David Thodey, with the historic $11 billion national broadband network now behind him, is moving methodically to tidy up and focus Telstra’s portfolio. The $660 million sale of TelstraClear is an indication of the new disciplines being brought to bear.
Telstra confirmed more than a month ago that it was in talks with Vodafone New Zealand about the potential sale of its New Zealand business, the second-largest (behind Telecom NZ) fixed line operator in that market.
The only surprise today was the price – the market had thought around $400 million would be an excellent outcome. Apart from the $660 million sale proceeds Telstra will also extract $380 million as a pre-completion dividend, although that cash was already consolidated in Telstra’s accounts and therefore, unlike the sale proceeds, doesn’t add to the $2 billion to $3 billion of excess cash Telstra expects to generate over the next three years.
TelstraClear and Vodafone are challengers to Telecom NZ, with TelstraClear focused on fixed line infrastructure – it has HFC cable, metro and fibre backhaul networks and significant amounts of wireless spectrum, although it operates as a re-seller of Vodafone’s mobile services.
Given the relative modest size of the NZ telecommunications market and its relatively modest growth rates, it has always made sense to merge TelstraClear’s fixed line business, which has a market share in the mid-to-high teens, with Vodafone’s wireless-dominated business. It was just a question of who would be the consolidator and it appears Telstra came to the conclusion that Vodafone wasn’t a seller.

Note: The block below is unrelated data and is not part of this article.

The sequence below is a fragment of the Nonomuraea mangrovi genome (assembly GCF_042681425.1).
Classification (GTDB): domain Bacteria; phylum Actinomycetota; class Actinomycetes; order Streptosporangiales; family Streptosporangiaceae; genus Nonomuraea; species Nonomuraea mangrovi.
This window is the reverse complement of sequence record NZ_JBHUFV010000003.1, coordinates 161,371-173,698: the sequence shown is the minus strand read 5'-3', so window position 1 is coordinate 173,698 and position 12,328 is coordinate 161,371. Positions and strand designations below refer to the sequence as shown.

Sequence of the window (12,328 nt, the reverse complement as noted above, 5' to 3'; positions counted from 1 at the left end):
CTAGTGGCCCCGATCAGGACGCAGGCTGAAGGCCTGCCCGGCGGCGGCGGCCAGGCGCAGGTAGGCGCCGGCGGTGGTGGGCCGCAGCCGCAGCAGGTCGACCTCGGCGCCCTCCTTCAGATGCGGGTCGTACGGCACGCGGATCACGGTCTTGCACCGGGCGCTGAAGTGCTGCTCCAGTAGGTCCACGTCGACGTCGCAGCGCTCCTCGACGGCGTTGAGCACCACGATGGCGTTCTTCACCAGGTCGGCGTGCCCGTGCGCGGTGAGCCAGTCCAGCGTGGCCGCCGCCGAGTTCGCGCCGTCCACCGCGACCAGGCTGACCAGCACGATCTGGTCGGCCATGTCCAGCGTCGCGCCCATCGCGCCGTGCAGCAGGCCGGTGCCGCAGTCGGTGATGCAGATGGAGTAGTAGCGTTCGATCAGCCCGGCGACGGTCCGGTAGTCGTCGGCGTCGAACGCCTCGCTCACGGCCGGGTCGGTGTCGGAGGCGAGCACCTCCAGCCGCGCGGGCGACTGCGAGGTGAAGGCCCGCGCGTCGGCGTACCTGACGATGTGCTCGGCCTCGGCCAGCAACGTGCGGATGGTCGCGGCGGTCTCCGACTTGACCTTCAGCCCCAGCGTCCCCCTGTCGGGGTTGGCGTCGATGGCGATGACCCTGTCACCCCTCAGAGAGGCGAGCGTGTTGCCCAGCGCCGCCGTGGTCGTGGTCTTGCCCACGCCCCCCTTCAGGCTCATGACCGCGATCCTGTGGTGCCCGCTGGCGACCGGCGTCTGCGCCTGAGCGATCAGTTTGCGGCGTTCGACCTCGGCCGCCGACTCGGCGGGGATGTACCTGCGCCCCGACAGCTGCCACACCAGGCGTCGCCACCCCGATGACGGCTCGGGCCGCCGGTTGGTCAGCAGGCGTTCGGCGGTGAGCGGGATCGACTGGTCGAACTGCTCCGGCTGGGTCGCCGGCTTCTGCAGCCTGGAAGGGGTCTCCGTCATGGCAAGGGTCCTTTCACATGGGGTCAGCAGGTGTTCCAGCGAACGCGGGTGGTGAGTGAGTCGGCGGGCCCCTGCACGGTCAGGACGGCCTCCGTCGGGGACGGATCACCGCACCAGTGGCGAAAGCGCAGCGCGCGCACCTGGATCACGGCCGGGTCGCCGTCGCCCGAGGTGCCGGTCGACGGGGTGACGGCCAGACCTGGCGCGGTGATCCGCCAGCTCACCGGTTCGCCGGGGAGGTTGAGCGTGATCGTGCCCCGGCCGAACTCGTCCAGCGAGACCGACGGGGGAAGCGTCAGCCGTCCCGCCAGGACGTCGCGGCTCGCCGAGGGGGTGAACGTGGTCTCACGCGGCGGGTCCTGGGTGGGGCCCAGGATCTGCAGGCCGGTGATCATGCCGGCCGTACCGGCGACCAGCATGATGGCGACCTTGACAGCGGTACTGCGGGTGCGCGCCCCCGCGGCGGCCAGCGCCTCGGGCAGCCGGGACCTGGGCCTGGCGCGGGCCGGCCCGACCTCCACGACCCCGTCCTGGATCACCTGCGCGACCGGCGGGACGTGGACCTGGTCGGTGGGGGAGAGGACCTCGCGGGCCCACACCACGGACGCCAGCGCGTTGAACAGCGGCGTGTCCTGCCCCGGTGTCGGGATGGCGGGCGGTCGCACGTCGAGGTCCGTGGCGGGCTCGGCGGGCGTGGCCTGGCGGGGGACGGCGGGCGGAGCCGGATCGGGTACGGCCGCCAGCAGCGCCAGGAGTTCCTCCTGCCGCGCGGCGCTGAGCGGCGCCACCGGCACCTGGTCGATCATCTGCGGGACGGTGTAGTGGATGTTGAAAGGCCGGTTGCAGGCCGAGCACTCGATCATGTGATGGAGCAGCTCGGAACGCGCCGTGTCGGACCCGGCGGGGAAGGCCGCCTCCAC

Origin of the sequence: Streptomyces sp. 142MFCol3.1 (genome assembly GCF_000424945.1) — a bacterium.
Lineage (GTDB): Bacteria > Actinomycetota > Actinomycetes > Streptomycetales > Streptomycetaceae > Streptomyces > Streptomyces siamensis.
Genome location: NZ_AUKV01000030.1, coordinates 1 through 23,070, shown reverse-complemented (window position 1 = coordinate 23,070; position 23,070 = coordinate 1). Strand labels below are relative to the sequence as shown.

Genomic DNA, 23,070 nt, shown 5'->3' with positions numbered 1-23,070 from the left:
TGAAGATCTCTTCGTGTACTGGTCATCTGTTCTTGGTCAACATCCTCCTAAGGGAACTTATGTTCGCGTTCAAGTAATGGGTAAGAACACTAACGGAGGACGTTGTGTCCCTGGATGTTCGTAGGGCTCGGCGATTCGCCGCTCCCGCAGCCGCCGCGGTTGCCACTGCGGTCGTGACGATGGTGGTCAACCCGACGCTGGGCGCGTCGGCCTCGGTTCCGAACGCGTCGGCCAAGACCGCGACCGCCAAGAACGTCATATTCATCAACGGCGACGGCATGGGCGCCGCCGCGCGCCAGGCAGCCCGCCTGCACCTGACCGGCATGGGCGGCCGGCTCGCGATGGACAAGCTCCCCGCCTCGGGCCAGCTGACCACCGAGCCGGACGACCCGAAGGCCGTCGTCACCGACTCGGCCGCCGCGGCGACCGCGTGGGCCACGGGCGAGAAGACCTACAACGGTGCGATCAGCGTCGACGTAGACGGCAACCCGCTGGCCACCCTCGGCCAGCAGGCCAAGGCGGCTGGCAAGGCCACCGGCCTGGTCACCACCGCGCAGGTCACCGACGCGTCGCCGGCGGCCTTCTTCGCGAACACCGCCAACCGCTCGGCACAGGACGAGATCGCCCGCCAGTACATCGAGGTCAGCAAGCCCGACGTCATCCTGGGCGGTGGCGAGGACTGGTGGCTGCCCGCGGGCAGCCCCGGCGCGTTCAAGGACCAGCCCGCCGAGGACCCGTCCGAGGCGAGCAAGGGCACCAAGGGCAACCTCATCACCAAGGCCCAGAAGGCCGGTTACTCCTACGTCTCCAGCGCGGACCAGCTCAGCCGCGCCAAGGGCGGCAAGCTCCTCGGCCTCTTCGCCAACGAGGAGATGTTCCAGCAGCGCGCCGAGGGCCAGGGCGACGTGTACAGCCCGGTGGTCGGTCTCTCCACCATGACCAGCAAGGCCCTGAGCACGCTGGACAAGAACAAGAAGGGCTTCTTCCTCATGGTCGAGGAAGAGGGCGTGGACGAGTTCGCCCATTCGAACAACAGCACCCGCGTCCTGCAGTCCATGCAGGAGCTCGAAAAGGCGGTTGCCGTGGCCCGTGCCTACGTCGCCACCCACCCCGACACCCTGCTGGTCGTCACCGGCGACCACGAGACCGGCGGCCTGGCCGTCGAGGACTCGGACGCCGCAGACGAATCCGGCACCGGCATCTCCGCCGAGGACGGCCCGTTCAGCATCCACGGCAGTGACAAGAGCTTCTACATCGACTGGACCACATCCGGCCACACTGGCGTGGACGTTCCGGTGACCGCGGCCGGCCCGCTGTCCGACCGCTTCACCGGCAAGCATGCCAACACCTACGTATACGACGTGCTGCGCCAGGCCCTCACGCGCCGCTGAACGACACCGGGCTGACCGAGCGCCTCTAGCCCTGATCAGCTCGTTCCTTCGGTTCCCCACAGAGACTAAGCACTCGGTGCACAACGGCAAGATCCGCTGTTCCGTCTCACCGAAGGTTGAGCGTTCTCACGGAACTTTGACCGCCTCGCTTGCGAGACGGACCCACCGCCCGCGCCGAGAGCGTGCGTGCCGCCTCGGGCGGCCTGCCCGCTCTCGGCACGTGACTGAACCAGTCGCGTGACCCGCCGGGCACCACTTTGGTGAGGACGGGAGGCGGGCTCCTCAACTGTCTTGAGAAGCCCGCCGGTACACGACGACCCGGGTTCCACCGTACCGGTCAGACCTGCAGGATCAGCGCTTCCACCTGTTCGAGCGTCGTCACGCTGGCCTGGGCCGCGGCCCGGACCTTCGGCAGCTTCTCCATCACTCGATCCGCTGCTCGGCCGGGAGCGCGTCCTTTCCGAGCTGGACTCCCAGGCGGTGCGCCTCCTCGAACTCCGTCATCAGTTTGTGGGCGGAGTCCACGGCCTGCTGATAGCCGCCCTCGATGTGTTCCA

In the context the sale itself isn’t as material as the message it sends.
In April Telstra’s newly-appointed chief financial officer, former AXA Asia Pacific chief executive Andy Penn, outlined the capital management framework the group would use to determine how to deploy its excess cash and capital.
While the market has tended to view that framework as a lens through which Telstra will decide whether to make accretive acquisitions or return excess capital to shareholders through higher dividends or buybacks, the TelstraClear sale signals that it is also going to be used to screen the existing portfolio.
There are other discrete or non-core assets in the Telstra portfolio – Sensis and the CSL wireless business in Hong Kong are two of the most obvious – which would presumably also be put under the new microscope the framework provides.
The better-than-expected outcome and the capital management disciplines it demonstrates would be contributing factors to the continuing rise in Telstra’s share price today.
Telstra will still need to demonstrate that it does have a growth strategy beyond its future as a retailer leveraging off the NBN and a wireless operator but Thodey and his team are making it clear that they are committed to a very rigorous approach to managing and deploying the war chest of excess cash and capital the group is accumulating.
The market is becoming more confident that the torrents of cash that will flow to Telstra if the NBN continues to be rolled out won’t be dissipated through acquisitions for acquisition’s sake. The TelstraClear sale will buttress that confidence.